I consider two of my most dominant personality characteristics to be empathetic and calming. In the therapeutic relationship, my approach is always to listen first, think thoroughly, and respond thoughtfully. It has taken me years of experience and self-reflection to see this as a strength as I had often felt left behind in rapidly moving academic and professional conversations that do not always allow the space for deep contemplation and thoughtfulness. Through my own self work and guidance of mentors, I have come to realize this as a great asset in the context of the therapeutic relationship. I believe some of my assets as a therapist to be active listening skills and a collaborative approach to processing and healing. I can hold space with compassion and empathy, while utilizing my training and skills to give direction and focus to our work together.
I approach goal setting from a holistic and collaborative approach. I believe that you are the expert of your own experience and I am here to provide you with tools to help you process and overcome barriers that we identify together. By setting identifiable goals, it will better allow us to track progress, as well as revisit and align our work together in pursuit of these end goals. I believe that early conversations about goal setting in our relationship will also outline clear next steps - sometimes the most challenging step to take is the first one.
For people who are hesitant to begin therapy, I would like them to know that therapy and mental health treatment is not a one size fits all approach. There are many different options available as far as method of treatment, clinician training and approach, as well as how your personalities interact. It may take time to find the best fit; but regardless of what you may be seeking support with, there will be a professional who’s background and approach match your needs. Don’t be discouraged if you don’t “click” with your first therapist right away, like with any major investment, it sometimes takes time to “shop around”. It is also different to seeking other health care, such as a physician or dentist who you may only see a few times a year - this person you will likely be speaking with on a very regular basis, so the right fit and approach are crucial!
Anxiety can mean nervousness, worry, or self-doubt. Anxiety disorder is a mental health disorder that entails excessive, repeated bouts of worry, anxiety, and/or fear.
Adolescent mental health
Adolescent mental health focuses on adolescent-specific experiences including physical and cognitive development, social and environmental factors, sex, sexual identification and orientation, emotional processing, and substance use. Given the influence that parents/guardians have on adolescents, home life is a particularly important consideration.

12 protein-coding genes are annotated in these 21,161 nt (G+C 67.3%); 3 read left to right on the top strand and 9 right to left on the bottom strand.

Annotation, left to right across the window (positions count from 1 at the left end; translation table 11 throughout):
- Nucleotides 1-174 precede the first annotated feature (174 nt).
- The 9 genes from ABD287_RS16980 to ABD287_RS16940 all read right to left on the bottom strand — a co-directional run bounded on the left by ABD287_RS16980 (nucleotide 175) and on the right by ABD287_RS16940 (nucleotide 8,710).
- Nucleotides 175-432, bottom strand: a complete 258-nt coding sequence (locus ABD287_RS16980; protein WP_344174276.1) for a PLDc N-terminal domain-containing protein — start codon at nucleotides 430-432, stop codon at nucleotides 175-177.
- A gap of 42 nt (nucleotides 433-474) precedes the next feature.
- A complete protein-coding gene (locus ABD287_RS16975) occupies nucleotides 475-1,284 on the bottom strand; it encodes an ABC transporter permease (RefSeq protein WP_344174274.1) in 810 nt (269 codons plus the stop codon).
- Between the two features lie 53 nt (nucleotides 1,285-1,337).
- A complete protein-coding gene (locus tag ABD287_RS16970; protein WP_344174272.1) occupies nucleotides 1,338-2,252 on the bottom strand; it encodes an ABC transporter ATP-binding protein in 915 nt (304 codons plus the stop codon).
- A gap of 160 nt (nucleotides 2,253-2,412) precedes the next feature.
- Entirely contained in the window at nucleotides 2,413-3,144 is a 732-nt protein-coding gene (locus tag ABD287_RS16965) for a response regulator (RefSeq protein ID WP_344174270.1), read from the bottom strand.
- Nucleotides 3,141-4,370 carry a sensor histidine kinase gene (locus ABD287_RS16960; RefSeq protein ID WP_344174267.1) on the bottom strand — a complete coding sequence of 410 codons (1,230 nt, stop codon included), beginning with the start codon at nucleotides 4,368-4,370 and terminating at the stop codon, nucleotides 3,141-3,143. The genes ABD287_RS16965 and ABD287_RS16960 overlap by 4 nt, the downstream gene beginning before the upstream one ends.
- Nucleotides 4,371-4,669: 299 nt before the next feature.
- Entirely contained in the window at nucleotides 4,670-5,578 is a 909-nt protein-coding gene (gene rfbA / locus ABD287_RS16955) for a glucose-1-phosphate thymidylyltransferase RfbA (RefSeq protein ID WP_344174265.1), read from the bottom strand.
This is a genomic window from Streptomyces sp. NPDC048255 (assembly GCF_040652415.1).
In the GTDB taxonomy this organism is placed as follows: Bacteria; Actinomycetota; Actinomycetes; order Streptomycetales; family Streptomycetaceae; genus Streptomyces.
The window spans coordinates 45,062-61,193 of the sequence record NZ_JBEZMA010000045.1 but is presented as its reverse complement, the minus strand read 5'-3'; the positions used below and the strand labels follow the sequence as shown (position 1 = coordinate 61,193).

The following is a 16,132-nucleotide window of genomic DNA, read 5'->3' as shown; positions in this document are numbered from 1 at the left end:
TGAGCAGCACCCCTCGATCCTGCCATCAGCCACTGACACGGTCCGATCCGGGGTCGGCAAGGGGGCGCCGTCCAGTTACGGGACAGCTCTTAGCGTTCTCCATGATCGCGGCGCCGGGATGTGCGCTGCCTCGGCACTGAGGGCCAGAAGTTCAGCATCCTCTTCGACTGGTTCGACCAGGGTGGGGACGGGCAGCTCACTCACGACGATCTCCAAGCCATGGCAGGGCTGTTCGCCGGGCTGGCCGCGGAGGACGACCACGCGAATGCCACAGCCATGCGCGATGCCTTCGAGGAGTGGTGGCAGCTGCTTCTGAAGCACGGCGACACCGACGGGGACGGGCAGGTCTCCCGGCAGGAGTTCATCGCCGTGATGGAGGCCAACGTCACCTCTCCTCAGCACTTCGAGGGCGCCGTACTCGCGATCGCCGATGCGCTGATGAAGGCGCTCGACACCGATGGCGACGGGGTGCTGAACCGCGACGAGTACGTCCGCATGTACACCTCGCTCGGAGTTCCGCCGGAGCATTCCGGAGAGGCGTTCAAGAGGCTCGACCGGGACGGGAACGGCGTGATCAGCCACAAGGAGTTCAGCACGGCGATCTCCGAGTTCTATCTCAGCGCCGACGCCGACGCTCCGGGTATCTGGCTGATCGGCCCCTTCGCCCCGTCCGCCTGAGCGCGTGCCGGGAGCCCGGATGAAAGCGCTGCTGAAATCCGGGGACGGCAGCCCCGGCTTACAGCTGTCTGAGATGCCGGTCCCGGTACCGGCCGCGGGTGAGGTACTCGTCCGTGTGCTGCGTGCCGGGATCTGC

Body image issues
Due to continued exposure to images of “normal” or “desired” body types, people can develop a range of positive or negative emotions about their appearance causing anxiety, depression, or eating disorders.
An ongoing effort to harm someone, physically or emotionally, based on perceived weakness. Commonly associated with childhood but can occur at any age. Could also take the form of sexual harassment or gossip.
College & graduate student issues
Issues arising from being in a new environment or away from home for the first time. College-aged kids have the highest rates of mental illness, suffering things like stress, anxiety, depression, learning disabilities, and substance abuse.
Depression often causes people to feel sad, empty, or hopeless, and can cause a lack of interest in life. It can also affect a person's thinking patterns and physical health.
Designed to help people choose, change, or leave a career at any stage of life. Careers are often wrapped up in people’s perceived identity, therefore, any change can cause anxiety and/or depression.
Workplace issues are a common source of stress and can include interpersonal conflict, communication problems, gossip, harassment, discrimination, low motivation and job satisfaction, performance issues, and poor job fit.
Refers relationship issues with a partner or spouse. Can include issues related to relationship distress, relationship satisfaction, communication, intimacy, etc.
Self-esteem is the degree to which a person feels confident, valuable, and worthy of respect. Feeling low self-esteem can influence overall well-being and be linked to anxiety and/or depression.
Young Adults (18-24)
Cognitive Behavioral Therapy (CBT)
Dialectical Behavior Therapy (DBT)
NY, LMSW, 098753
Masters of Science in Social Work (MSW), Columbia University School of Social Work
I have over 10 years of experience in the field of youth development, including work with young adults with developmental disabilities, high school and college students, and young professionals during times of transition.
2 West 45th St, New York, 10036, NY